Law professor takes down Emily Murphy for playing the victim and not allowing Biden transition to proceed

General Services Administration (GSA) chief Emily Murphy lamented in a CNN report that she feels like she's in "a no-win" situation by refusing President-elect Joe Biden access to the resources offered for every incoming president.

But in a Washington Post column, Tufts University Professor Daniel Drezner, who teaches international politics at the Fletcher School of Law and Diplomacy, wasn't buying it.

"It would engender more sympathy if she were not bringing it on herself," he said simply.

In 2016, Hillary Clinton conceded the day after Election Day when states were finally being called. The day after that, former President Barack Obama welcomed Trump before election week had even finished. Then-GSA head Denise Turner Roth told MSNBC in an interview that she signed the infamous "ascertainment" letter on the day Clinton conceded, which, again, was the day after the election.

The letter basically just authorizes government officials to talk to the Biden transition team. So, when international leaders call Biden, they're allowed a safe line to speak. They're allowed funds to bring the incoming president and vice president to Washington, D.C., and put them up in safe and secure housing used for heads of state. The magic letter also allows access to staff who can begin background checks so that military and national security officials can hit the ground running on day one.

Every media outlet has called the election for Biden, including Fox News. Still, Murphy hasn't decided that Biden was the winner yet. But the problem is that Murphy does believe that Biden won. She's already looking for another job, ABC News reported.

"It's not clear what specific actions Murphy is waiting on before granting ascertainment. Sources tell CNN she is basing her decision on what she sees as the precedent set by the 2000 election, where there was not a clear winner for more than a month," the CNN report explained.

In that election, George W. Bush won a single state by mere hundreds of votes. In the case of the 2020 election, Biden has won several states by several thousands of votes.

"The hard-working staff here at Spoiler Alerts has stared at that last sentence for a while now and has come to the conclusion that it makes zero sense. Because let's be clear: There is no comparison between 2000 and 2020," wrote Drezner, noting that if Trump wants to flip the 2020 election, he'll have to change three states.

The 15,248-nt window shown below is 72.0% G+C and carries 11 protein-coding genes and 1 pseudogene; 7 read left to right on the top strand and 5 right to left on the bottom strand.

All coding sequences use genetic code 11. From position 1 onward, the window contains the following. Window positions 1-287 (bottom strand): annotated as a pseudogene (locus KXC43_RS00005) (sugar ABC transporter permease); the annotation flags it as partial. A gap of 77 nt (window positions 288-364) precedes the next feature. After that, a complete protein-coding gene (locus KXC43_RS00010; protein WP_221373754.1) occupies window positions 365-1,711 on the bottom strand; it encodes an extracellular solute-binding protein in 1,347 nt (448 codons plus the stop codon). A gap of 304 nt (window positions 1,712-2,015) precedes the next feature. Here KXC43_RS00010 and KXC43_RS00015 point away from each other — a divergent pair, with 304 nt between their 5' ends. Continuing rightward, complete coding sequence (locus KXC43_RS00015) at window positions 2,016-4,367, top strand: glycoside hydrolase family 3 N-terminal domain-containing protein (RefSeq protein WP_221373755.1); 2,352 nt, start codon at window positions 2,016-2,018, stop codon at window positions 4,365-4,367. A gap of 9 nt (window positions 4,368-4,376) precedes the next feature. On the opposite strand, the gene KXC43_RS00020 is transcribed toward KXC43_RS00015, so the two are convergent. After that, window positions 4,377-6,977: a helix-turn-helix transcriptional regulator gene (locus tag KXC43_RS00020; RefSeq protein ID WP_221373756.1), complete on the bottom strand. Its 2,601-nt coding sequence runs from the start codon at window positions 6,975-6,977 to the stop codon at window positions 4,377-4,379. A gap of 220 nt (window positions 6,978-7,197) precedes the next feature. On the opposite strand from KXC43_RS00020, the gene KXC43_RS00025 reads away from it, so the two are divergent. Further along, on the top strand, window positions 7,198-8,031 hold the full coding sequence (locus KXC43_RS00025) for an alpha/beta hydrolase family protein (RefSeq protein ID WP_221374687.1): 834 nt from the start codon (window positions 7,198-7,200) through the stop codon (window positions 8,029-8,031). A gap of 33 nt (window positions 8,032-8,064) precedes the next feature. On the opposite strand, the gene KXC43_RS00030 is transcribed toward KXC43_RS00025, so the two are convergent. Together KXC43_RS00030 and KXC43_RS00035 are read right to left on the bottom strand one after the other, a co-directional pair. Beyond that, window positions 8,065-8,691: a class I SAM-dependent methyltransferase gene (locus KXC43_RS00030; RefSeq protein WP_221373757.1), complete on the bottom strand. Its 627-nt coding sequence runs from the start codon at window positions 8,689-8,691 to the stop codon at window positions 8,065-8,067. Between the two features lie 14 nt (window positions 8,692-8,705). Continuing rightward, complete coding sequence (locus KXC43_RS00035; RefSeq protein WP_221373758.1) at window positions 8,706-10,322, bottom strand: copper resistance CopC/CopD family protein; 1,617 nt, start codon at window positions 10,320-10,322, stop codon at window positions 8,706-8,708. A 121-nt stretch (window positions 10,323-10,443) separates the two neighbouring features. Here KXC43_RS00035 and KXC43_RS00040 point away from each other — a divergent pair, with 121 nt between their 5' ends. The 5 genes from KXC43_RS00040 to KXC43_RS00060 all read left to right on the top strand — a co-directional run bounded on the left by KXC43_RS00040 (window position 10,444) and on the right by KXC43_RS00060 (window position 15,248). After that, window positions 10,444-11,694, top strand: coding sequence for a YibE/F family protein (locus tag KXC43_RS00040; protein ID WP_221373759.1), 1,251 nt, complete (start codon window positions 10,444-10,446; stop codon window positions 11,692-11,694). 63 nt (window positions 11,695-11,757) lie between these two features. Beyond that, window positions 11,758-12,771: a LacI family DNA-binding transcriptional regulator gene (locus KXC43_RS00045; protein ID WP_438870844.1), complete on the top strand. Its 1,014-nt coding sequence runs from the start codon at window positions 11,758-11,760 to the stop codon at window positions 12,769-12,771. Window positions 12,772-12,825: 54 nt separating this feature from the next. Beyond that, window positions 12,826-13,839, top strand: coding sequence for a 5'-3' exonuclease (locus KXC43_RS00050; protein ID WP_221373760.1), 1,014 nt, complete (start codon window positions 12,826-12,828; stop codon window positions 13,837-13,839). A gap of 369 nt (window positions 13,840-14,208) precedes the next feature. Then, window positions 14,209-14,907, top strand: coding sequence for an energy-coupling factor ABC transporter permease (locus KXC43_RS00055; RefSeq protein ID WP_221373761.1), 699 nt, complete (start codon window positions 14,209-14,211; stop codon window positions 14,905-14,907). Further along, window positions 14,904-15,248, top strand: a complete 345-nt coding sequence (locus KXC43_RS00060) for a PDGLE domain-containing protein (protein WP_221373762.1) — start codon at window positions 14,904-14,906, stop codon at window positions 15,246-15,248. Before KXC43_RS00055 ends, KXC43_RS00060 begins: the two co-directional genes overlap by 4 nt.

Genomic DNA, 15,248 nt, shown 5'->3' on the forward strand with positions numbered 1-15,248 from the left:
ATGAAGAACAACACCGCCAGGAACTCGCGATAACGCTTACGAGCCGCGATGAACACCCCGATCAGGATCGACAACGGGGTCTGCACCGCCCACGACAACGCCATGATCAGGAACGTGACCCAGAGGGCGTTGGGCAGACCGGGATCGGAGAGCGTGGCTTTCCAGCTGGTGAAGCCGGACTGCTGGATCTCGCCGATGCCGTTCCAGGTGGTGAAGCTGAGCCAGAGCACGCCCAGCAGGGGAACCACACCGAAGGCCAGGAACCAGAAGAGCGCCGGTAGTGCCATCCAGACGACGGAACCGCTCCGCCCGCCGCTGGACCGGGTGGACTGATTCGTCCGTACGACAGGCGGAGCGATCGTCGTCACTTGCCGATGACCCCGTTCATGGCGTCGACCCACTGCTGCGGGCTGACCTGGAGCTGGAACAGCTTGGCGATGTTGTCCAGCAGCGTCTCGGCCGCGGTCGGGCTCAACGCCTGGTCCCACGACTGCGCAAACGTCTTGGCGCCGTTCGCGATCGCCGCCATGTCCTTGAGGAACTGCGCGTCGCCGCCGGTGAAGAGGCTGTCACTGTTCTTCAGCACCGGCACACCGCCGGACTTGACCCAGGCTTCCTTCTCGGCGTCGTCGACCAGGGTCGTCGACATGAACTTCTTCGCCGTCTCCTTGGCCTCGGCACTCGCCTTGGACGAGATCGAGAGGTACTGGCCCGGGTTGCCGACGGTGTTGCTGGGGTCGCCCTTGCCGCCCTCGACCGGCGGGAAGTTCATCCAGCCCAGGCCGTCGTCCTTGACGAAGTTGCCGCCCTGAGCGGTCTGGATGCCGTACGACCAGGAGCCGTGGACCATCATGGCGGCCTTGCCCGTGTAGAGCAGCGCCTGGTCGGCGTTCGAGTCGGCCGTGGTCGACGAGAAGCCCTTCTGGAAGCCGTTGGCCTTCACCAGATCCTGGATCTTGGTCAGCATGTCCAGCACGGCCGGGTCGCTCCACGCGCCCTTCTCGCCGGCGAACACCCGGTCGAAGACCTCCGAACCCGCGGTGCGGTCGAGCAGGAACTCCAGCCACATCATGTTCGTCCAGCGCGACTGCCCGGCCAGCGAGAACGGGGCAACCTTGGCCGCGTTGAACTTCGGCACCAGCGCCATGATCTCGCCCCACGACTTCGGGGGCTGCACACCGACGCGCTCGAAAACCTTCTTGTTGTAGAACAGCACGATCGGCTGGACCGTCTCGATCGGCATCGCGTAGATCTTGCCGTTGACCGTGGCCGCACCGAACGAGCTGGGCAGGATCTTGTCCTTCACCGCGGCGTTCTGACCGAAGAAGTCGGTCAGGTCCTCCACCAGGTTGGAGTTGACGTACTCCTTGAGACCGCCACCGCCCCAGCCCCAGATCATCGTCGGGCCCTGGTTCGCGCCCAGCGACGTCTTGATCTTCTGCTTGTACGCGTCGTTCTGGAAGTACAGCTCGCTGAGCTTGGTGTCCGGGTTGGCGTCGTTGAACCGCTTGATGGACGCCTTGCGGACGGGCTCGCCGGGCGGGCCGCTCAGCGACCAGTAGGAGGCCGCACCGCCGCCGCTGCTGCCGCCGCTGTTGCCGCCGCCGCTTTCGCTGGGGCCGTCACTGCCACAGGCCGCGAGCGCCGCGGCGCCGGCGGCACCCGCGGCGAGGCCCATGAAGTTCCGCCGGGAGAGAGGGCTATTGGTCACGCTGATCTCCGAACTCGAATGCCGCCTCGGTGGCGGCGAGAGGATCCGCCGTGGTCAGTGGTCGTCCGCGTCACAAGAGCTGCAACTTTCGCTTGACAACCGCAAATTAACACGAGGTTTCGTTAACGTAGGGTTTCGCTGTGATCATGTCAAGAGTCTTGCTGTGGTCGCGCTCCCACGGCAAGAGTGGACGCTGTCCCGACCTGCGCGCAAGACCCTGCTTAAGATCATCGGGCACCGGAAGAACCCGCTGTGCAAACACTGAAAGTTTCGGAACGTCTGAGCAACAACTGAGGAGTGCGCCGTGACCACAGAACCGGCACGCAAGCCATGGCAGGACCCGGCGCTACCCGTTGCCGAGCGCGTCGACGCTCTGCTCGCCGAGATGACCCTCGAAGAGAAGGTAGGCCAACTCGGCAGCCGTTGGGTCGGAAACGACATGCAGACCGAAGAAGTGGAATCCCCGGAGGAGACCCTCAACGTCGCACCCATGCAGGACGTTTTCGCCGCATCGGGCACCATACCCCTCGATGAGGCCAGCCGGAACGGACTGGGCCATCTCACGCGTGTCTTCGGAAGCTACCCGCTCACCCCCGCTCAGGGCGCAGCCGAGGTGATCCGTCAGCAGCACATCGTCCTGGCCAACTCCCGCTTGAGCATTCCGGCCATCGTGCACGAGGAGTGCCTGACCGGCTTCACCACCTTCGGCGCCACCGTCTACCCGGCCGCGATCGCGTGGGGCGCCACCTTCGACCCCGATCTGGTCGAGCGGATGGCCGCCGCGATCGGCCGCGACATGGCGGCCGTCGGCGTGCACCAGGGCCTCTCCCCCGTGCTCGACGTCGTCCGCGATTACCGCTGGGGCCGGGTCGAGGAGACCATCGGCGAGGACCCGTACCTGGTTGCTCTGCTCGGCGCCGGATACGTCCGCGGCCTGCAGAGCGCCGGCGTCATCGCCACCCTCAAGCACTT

"The better comparison to 2020 is 2016," said Drezner. "Trump won a couple of states by a narrow margin, and there was some push for recounts, but the outcome was not really in doubt after Election Day. The only difference between 2016 and 2020 is that the losing candidate in 2016 acted like a mature grown-up."

He cited the George Clooney film “Michael Clayton" as a helpful guide for handling "a mercurial boss." In the scene, a wealthy client may have hit a man with his car, fled the scene, and needs Clooney as Clayton to go and help the guy get the best trial lawyer in the area and fix his problem.

Drezner said that he wished he could take Murphy at her word, but most people in government try to do the right thing in his experience. That's obviously not happening here. Murphy is attempting to keep her boss happy, not follow the law or do the right thing. What's worse, she's made it clear she knows better.

"I am not here to garner headlines or make a name for myself," Murphy said during her 2017 confirmation hearing before the Senate. "My goal is to do my part in making the federal government more efficient, effective and responsive to the American people."

But things have changed. Each day that ticks by shows that Murphy doesn't believe it's important to follow the law or precedent. Without her authorization, Trump can continue to block Biden's work to create a seamless transition on national security, military affairs, and the coronavirus pandemic.

"Right now, without any apparent logic, Murphy is guaranteeing to make the federal government less efficient, less effective and much less responsive to the American people. I feel her pain. But she seems oddly unaware that it is self-inflicted," closed Drezner.

Read the full column at the Washington Post.